Tapering Point to the right, Glencoe to the left
|One Room School, Napoleon,
1918 (list of students, here)
|Napoleon School, 1913
A partial list of
the kids is here.
|Most likely Eagle Tunnel School
Frank and Ed Connely are in the picture, but
we can't identify others. If you can, drop us an
email, please. Just click on "Contact Me" below.
The Hendrix / Mountjoy farm house
It was south of “downtown” Napoleon, on 16.
|“Napoleon, a thriving village is situated 2 1/2 miles from the L. C. & L. R. R., 2 1/2 miles from the beautiful Ohio. Business lively, consequently trade is extensive. . . . Last Saturday. P. M. Lusley's skating rink was adorned with the most graceful skaters of this place.” from the Newport Local, January 30, 1879|
Any discussion of the history of churches in Gallatin County begins with this church, Napoleon's Ten Mile
Baptist, which dates back to 1804. The complete text of the 1904 centennial history of the church is here.
Not to be confused with the Ten Mile Association of Baptist Churches, more on which is here (pdf).
There's a church in Illinois named after Ten Mile, at this site.
This train's going south, thru Eagle Tunnel, October 30, 1983, before the tunnel was “daylighted.”
This image is a copyrighted photo by Don Faris; clicking on the picture will take you to railpics.net, where the full-size original resides.
|Napoleon was formally established in 1841.|
|“Mr. Jake Hughes, our clever telephone magnate is arranging to build a line from Napoleon, Gallatin County to connect with this system at Berkshire, near the county line, which, when built, will afford admirable telephonic facilities between old Boone and Gallatin counties.” Boone County Recorder, February 6, 1901|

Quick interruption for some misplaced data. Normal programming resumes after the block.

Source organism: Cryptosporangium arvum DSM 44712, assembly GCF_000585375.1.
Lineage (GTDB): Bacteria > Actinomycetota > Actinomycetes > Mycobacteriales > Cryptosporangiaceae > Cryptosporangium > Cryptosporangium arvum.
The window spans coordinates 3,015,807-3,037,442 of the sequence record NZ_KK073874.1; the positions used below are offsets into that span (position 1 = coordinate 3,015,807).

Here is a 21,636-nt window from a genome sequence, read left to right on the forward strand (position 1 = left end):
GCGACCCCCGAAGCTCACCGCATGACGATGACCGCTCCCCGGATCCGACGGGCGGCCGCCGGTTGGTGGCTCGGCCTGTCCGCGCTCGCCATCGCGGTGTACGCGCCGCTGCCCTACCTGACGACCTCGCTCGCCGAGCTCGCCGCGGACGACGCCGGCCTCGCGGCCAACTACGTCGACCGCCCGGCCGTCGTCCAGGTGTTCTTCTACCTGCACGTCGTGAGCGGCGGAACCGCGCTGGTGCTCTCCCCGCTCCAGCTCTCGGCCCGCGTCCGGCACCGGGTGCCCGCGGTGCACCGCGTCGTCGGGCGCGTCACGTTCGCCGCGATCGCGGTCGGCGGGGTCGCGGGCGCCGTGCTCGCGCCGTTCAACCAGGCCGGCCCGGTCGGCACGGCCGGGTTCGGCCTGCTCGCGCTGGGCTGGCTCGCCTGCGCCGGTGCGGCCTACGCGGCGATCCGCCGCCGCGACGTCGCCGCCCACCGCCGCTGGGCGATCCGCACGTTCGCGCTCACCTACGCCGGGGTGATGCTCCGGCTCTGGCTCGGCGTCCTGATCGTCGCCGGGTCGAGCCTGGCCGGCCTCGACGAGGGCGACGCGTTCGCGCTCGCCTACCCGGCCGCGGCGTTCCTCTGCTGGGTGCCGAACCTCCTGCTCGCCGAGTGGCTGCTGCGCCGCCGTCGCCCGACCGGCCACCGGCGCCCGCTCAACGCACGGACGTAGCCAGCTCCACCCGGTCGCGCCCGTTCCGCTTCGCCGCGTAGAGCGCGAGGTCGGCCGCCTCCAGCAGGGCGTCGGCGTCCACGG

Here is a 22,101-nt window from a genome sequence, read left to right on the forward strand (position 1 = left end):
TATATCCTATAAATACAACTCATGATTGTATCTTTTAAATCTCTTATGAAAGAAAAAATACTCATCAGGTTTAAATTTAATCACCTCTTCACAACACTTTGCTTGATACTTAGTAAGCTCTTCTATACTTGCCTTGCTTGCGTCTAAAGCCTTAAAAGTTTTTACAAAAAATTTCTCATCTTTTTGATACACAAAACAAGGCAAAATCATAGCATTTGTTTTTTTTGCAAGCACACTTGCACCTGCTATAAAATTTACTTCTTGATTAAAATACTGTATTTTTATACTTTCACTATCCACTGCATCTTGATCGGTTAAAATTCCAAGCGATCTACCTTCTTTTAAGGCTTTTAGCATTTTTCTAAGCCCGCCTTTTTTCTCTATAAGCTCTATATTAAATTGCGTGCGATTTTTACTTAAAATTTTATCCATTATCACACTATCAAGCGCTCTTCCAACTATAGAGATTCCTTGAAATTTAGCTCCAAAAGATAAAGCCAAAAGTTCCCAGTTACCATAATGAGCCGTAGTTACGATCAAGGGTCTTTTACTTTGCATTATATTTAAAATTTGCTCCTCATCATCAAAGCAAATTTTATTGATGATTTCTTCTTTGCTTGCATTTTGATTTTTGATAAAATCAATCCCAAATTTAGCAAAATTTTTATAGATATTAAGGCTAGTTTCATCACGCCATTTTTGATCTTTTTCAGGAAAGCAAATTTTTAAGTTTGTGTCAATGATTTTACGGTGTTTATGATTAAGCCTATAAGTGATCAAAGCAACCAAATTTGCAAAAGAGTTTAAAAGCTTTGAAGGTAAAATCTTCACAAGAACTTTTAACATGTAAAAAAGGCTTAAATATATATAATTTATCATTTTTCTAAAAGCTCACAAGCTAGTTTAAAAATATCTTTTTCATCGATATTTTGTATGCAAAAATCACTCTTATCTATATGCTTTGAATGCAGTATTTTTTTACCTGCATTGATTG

|The Sons of Temperance establish Chapter 260 in Napoleon in 1852.||Lynching feared.|
|It's 1851, and Napoleon citizens meet to discuss a railroad. Story here.|
|There is a book you can see at Google Books,
of the Minutes of the United Presbyterian Church in the U.S.A.
(search for Napoleon, KY and Presbyterian). There's a volume from 1842 and one from 1845. Both seem to
have a listing for a Presbyterian Church in Napoleon. There were new and old school factions in the Presbyterian Church in the 19th century. Napoleon had an old school Presbyterian Church, here.
|“Napoleon has been quite lively in the way of amusements.
Prof. Tucker, the renowned juggler, gave an
entertainment at the Opera House Saturday night. A large attendance.”From Covington’s Daily Commonwealth, August 7, 1879
|“H. F. Wood, a clever gentleman and merchant of Napoleon was here yesterday on business
Monday. He has just
completed a nice two-story building on the site of his old store that burned down on January 15th, and will shortly begin business. The upper floor will be used for lodge purposes.” from the Walton Advertiser, April 1, 1916
|“From the mail agent on the steamer Major Anderson we learn that the
Federal picket in the vicinity of Warsaw, Ky., were fired up and
driven in yesterday, by a body of Secession cavalry. As soon
as the news reached Warsaw, a
considerable force was dispatched to meet the enemy. When the mail boat left Warsaw, nothing had been heard
from the expedition. General Leslie Combs is announced to speak at Napoleon, a small place in Gallatin County, back of Warsaw, today, and it was reported that the rebels have declared that if he attempts to speak, they will take him prisoner. There was considerable force of soldiers at Warsaw, and reinforcements were constantly arriving. Great excitement prevailed in consequence of the anticipated battle at Napoleon.” Cincinnati Daily Press, October 30, 1861